Torrone is one of the most popular sweets eaten in Italy for Christmas. It never fails to make its appearance on our Christmas table. It comes in many variations… it can be hard as a rock, soft and chewy, plain, covered in chocolate, flavoured with fruits, almond based, hazelnut based… you name it. I had never made it at home as it is usually easily available in the stores, but this time I needed it out of season! Besides, I really wanted to step it up a bit and try a homemade version. I found a recipe online for what looked like a very good soft torrone and it did not seem too hard to make at all. I had always thought of it as something too complicated and time consuming to make, and this was not at all the case. I was surprised about how quickly I made it and how good it was! The key is, you need a sugar thermometer (I bought a basic one for a couple of dollars) and you have to be precise when measuring the temperature and well organised so you can do everything before the temperature of your mix drops. Just follow the instructions below and you’ll have a deliciously soft, chewy (yet somewhat crunchy) torrone in no time. I then cut it in smaller pieces and dipped some in melted dark chocolate and some in melted white chocolate to make Chocolate covered torroncini to serve with coffee for my Foodbuzz 24×24 Christmas in July event!
Recipe adapted from Chef Luca Montersino
533 gms mixed nuts (I used 333 gms blanched almonds, 150 gms hazelnuts, 50 gms pistachios)
240 gms + 20 gms sugar
80 gms water
20 gms glucose powder
160 gms honey
40 gms egg white
Host sheets (optional) or baking paper
Start by preparing the tray where you will put the torrone to dry. I used a 20x14cm pan and I layered it with baking paper at the bottom. I also sprayed the sides with some oil spray to make sure the torrone didn’t get stuck.
I also cut out another piece of baking paper (the same size as the one I put at the bottom), and kept it aside. The original recipe calls for host instead of baking paper, but I didn’t have any… Obviously, if you use baking paper, make sure to peel it off before eating the torrone. If you use host, then you can eat it as is and the host can be left on when coating them with chocolate.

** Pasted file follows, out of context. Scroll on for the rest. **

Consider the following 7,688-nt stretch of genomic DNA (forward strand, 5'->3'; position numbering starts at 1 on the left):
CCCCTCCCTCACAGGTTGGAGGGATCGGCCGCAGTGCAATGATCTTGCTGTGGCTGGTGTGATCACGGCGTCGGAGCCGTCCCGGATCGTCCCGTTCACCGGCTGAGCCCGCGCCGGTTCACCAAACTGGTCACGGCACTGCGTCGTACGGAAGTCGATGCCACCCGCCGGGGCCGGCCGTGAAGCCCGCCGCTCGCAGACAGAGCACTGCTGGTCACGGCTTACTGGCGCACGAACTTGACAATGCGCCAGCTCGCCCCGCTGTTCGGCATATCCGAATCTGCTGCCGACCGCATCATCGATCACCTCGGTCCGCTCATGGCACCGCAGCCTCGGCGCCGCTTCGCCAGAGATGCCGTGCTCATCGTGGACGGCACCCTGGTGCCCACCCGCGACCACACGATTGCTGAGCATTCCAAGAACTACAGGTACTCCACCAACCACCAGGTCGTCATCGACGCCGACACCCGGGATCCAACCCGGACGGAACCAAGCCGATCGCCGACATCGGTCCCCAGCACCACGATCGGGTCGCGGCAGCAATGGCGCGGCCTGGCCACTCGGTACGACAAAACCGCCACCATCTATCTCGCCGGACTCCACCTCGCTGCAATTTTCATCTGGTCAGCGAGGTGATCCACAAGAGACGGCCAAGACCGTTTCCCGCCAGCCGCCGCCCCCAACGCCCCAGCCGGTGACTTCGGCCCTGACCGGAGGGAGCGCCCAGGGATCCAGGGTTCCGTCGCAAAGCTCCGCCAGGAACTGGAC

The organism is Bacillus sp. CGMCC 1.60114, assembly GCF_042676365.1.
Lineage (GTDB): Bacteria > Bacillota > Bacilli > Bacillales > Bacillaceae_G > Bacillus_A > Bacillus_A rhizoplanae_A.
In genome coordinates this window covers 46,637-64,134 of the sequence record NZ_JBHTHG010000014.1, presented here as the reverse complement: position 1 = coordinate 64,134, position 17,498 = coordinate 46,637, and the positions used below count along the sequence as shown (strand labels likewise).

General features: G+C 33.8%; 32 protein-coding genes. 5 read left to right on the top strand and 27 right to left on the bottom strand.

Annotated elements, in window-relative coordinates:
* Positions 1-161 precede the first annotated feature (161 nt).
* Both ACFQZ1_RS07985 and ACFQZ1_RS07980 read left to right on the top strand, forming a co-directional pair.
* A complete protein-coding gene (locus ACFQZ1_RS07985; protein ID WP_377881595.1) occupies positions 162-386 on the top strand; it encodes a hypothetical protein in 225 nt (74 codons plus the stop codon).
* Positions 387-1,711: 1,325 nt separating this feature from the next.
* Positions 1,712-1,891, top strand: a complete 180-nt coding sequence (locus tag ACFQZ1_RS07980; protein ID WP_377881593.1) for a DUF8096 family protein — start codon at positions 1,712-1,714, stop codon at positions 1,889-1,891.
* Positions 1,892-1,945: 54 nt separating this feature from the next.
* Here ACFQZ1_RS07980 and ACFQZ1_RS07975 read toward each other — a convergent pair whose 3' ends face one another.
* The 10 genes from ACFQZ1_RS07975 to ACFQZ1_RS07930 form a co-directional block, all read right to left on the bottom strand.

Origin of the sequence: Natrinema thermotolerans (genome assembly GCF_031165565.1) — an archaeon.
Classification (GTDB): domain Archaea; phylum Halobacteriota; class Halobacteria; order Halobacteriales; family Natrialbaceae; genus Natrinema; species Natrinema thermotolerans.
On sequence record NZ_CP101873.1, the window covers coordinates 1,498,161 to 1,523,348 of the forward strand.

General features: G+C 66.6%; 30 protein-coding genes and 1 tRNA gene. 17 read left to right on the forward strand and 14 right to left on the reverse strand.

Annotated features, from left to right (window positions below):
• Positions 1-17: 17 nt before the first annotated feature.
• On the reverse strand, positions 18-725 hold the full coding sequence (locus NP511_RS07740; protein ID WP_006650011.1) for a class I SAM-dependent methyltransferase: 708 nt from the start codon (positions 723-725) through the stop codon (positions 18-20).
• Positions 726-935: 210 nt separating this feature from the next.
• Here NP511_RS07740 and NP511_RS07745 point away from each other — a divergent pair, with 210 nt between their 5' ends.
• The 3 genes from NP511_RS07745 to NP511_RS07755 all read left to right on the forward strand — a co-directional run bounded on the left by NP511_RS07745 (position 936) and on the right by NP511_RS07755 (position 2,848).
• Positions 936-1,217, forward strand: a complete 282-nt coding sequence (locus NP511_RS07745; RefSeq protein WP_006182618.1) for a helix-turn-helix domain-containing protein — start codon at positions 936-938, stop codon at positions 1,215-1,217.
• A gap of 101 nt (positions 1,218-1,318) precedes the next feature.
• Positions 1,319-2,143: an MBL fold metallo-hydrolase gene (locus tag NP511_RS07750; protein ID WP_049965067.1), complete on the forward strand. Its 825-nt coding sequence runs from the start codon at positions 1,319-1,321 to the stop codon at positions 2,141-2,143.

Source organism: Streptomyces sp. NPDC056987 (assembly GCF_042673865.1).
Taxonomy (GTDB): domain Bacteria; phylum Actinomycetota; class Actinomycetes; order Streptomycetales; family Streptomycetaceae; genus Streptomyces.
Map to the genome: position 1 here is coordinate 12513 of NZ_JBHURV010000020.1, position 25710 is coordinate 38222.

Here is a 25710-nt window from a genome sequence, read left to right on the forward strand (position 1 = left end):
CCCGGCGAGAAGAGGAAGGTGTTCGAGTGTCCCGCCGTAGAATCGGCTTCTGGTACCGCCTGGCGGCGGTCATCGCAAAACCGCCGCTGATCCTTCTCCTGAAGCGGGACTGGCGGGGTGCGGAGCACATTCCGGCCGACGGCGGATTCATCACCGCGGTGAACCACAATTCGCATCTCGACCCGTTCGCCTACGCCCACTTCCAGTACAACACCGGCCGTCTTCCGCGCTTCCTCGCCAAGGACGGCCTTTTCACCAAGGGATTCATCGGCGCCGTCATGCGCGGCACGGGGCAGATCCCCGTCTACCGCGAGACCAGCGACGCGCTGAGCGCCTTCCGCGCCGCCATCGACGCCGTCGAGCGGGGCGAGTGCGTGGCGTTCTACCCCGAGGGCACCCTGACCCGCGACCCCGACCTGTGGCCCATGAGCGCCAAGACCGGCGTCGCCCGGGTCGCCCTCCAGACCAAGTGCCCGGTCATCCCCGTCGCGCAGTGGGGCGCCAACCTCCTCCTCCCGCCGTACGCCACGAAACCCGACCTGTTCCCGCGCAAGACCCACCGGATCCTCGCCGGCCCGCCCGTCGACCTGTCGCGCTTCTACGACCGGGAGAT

Put the 240 gms of sugar, glucose powder and water in a pot and cook it until the syrup reaches 146°C (295°F).
Put the honey in another pot [and when the sugar syrup in the other pot reaches 118°C (245°F)] put the fire on and cook the honey until it reaches 125°C (257°F) [so that the sugar syrup and the honey reach their desired final temperature at about the same time].
In the meantime, put the egg whites and the remaining sugar in an electric mixer and whip them until stiff. Change the whisk attachment to the paddle attachment and whisk for 2 more minutes in the mixer.
Put the mixed nuts in a bowl and heat them up in the microwave for 1 or 2 minutes. They need to become hot.
When the sugar syrup and the honey are ready, pour them slowly one after the other (the order is not important) into the egg white mixture. Keep the mixer on while adding the hot syrup and honey.
When incorporated, put the hot mixed nuts in it and quickly stir with a wooden spoon.
Pour into the prepared pan. Spray a little oil on a plastic spatula and level the torrone mixture.
Place the other piece of baking paper on the top and gentily press it with a similar sized pan to make sure it is well levelled and no air bubbles form inside.
Let it dry overnight.
The following day you can cut it in pieces.
Remove the paper and eat it like that or melt some chocolate in a double boiler and dip the pieces in it.
Let them dry before serving them.
I made plain, dark chocolate and white chocolate torroncini (little torrone pieces) to serve with espresso for my Foodbuzz 24×24 Christmas in July event.